Allison McCracken, 2016 Woody Guthrie Award Winner

by Jarek Ervin on March 1, 2017

The International Association for the Study of Popular Music-US Branch (IASPM-US) presents the Woody Guthrie Award each year to the most outstanding book on popular music. Winners are awarded $1,000 and are announced each year at the IASPM-US Annual Conference. The 2016 Woody Guthrie Award goes to Allison McCracken for her book Real Men Don′t Sing: Crooning in American Culture.

The book’s description reads:


The crooner Rudy Vallée’s soft, intimate, and sensual vocal delivery simultaneously captivated millions of adoring fans and drew harsh criticism from those threatened by his sensitive masculinity. Although Vallée and other crooners reflected the gender fluidity of late-1920s popular culture, their challenge to the Depression era’s more conservative masculine norms led cultural authorities to stigmatize them as gender and sexual deviants. In Real Men Don’t Sing Allison McCracken outlines crooning’s history from its origins in minstrelsy through its development as the microphone sound most associated with white recording artists, band singers, and radio stars. She charts early crooners’ rise and fall between 1925 and 1934, contrasting Rudy Vallée with Bing Crosby to demonstrate how attempts to contain crooners created and dictated standards of white masculinity for male singers. Unlike Vallée, Crosby survived the crooner backlash by adapting his voice and persona to adhere to white middle-class masculine norms. The effects of these norms are felt to this day, as critics continue to question the masculinity of youthful, romantic white male singers. Crooners, McCracken shows, not only were the first pop stars: their short-lived yet massive popularity fundamentally changed American culture.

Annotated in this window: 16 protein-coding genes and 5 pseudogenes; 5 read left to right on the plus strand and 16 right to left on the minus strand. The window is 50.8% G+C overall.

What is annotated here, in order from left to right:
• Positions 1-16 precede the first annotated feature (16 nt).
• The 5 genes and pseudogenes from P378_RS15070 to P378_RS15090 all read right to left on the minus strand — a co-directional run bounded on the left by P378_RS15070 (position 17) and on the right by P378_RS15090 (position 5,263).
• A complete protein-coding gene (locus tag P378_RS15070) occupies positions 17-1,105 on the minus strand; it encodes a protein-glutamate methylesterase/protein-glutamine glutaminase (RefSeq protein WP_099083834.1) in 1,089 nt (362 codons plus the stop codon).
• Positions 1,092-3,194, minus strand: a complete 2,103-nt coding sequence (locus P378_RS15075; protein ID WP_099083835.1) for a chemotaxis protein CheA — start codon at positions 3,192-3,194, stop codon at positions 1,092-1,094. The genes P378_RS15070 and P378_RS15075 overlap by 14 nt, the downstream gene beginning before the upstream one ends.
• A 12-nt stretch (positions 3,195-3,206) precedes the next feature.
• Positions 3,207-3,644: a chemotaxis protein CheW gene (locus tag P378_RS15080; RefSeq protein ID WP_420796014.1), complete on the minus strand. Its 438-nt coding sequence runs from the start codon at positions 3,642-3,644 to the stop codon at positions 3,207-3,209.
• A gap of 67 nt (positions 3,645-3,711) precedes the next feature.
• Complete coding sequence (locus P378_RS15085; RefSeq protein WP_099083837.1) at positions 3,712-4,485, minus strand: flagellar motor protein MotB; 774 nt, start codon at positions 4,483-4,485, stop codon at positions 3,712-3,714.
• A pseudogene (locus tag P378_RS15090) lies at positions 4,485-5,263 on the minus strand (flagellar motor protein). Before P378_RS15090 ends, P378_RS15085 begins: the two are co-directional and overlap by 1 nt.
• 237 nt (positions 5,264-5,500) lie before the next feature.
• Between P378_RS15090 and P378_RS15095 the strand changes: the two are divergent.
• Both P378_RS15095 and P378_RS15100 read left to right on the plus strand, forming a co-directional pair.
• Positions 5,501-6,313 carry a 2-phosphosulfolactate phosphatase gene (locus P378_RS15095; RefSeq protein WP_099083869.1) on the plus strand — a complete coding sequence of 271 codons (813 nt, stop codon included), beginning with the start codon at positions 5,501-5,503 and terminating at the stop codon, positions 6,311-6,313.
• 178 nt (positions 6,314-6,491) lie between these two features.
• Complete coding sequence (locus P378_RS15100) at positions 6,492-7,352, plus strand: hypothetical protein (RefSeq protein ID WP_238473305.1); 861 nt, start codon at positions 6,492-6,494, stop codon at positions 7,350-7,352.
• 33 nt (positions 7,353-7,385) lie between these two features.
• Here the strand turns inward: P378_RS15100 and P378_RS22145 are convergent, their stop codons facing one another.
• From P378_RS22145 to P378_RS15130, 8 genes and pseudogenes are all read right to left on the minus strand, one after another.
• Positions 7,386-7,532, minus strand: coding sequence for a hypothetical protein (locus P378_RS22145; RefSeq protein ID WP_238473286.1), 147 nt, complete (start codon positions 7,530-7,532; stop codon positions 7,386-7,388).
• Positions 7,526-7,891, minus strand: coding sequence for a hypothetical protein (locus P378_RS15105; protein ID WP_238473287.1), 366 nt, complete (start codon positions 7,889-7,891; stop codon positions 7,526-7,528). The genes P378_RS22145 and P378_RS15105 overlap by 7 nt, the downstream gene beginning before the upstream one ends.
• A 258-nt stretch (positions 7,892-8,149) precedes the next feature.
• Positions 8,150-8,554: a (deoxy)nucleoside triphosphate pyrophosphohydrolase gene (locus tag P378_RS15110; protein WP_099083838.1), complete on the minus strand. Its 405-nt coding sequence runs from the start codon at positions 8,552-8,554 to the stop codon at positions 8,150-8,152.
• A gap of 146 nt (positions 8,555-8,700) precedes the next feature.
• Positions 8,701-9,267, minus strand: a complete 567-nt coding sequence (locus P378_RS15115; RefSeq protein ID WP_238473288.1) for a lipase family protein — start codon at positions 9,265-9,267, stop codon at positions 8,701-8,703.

Kariann Goldschmitt, the chair of the prize committee, read this statement at the Business Meeting during the IASPM-US 2017 Conference:


The Woody Guthrie Book Prize Committee was composed of Brad Osborn (University of Kansas), Alexa Woloshyn (Carnegie Mellon) with Kariann Goldschmitt (Wellesley College) serving as chair. We received over 40 nominations this year. Out of many outstanding books, one rose to the top in a unanimous decision. This is a book that demonstrates what the committee believes is the best of what popular music research can do, merging meticulous archival research, close listening, and nuanced readings of the performance of race, gender, and sexuality at an early period of music and broadcast radio, film, and recording. We were especially impressed with the book’s far-reaching ideas for how we can understand gender in performance and reception up through the present day of gender-queer male vocals on American Idol and Glee. Through its history of the changing nature of male voices, the power of female fandom, and society’s expectations for men and women around sex, the book presents a captivating history of crooning. We are pleased to announce that the winner of the 2016 Woody Guthrie Book Prize goes to Allison McCracken for Real Men Don’t Sing: Crooning in American Culture (Duke University Press).


The 2016 prize committee included Brad Osborn, Alexa Woloshyn, and Kariann Goldschmitt. The award was presented at the business meeting of the IASPM-US Conference in Cleveland on February 25, 2017.

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